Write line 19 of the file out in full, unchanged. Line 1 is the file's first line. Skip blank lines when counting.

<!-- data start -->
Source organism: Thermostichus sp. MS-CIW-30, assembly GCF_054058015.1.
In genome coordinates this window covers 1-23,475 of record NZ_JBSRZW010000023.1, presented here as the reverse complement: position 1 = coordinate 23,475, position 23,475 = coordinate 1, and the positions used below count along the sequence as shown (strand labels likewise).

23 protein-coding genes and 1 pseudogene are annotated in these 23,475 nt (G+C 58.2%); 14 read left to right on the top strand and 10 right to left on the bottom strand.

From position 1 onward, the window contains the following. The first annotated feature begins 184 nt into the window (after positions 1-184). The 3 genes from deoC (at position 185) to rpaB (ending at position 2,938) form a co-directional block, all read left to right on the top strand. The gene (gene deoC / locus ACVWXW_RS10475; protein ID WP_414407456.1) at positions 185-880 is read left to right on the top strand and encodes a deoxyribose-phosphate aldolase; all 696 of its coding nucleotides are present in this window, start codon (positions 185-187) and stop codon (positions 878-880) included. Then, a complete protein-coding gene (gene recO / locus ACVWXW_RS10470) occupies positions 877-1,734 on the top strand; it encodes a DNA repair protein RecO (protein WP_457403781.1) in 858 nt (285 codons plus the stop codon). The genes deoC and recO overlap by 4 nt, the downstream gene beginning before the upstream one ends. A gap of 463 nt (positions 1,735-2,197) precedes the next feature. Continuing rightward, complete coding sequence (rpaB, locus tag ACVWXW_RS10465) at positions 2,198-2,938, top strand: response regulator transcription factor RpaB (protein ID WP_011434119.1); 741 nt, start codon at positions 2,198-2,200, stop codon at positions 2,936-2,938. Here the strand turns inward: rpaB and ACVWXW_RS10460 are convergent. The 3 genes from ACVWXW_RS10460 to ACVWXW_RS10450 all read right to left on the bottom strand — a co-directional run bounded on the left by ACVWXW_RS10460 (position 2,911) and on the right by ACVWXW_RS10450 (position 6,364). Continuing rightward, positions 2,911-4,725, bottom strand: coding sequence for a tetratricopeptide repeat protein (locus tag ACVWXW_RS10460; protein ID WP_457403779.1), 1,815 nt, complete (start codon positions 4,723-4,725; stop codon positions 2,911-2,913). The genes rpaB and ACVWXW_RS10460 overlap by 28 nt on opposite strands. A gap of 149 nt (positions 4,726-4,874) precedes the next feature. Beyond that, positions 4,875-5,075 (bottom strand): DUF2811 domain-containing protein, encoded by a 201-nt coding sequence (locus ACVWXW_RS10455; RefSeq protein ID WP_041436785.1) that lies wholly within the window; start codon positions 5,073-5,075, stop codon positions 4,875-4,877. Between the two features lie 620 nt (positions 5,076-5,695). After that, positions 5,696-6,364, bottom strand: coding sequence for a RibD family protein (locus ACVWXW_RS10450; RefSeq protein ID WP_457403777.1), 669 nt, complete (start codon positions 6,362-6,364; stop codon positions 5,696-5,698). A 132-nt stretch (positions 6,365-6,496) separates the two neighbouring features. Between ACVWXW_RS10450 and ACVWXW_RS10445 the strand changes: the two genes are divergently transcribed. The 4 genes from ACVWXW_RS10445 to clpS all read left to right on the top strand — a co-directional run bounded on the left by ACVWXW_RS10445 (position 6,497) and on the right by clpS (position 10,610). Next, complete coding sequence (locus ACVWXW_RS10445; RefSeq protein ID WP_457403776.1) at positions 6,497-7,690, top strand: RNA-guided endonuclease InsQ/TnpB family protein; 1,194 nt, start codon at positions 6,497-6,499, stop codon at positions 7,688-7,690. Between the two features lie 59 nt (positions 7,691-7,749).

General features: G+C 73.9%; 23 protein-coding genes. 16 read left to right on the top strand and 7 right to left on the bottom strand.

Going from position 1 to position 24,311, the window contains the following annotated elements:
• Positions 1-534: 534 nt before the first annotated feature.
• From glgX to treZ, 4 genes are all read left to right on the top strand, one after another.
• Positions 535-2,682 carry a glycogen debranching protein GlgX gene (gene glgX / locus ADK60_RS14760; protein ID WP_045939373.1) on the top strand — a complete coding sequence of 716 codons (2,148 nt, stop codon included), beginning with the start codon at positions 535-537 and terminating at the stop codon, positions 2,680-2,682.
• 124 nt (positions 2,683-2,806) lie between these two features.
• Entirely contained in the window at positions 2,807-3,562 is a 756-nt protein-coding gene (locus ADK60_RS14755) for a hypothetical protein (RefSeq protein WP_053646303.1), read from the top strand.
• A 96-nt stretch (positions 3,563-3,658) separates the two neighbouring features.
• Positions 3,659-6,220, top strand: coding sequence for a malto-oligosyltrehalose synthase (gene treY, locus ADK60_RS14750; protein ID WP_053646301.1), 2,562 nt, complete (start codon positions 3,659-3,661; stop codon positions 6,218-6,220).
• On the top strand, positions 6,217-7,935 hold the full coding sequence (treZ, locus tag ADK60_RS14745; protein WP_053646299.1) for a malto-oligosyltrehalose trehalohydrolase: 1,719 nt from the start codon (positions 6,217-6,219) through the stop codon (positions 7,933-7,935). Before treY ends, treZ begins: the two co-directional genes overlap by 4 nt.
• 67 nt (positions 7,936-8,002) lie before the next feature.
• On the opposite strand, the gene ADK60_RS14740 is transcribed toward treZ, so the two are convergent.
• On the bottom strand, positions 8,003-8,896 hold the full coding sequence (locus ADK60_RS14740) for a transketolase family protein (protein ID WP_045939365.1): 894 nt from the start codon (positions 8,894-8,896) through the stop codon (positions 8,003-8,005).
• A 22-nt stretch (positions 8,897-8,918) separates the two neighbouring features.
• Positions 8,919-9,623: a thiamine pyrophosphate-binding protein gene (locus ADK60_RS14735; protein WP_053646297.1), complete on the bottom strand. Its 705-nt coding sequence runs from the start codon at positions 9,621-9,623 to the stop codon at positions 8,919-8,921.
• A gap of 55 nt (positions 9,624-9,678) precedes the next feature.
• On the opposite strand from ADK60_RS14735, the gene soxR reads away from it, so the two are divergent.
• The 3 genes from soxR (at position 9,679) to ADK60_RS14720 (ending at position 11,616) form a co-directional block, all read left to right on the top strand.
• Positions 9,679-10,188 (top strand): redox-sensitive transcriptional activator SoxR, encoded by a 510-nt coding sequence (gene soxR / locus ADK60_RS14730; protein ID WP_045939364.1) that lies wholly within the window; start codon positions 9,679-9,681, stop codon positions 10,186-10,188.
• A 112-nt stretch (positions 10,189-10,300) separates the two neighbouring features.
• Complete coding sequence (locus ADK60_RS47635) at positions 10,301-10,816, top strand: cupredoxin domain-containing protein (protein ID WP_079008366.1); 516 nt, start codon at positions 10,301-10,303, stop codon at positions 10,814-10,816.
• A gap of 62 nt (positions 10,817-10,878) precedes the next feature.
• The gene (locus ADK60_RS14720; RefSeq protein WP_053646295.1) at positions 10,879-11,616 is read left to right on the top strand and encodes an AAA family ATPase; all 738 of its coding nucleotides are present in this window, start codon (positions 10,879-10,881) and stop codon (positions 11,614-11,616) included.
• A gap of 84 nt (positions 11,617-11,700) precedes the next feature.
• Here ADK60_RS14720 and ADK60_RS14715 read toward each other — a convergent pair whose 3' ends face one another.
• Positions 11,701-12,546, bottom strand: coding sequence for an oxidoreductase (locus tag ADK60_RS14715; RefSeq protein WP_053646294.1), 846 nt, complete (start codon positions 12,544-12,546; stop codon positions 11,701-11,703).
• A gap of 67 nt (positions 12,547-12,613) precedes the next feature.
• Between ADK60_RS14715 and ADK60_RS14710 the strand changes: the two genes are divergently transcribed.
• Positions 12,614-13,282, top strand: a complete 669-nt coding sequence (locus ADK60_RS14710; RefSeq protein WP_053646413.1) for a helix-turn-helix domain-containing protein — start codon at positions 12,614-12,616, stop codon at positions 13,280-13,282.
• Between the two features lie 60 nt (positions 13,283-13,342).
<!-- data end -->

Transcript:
• Positions 8,919-9,623: a thiamine pyrophosphate-binding protein gene (locus ADK60_RS14735; protein WP_053646297.1), complete on the bottom strand. Its 705-nt coding sequence runs from the start codon at positions 9,621-9,623 to the stop codon at positions 8,919-8,921.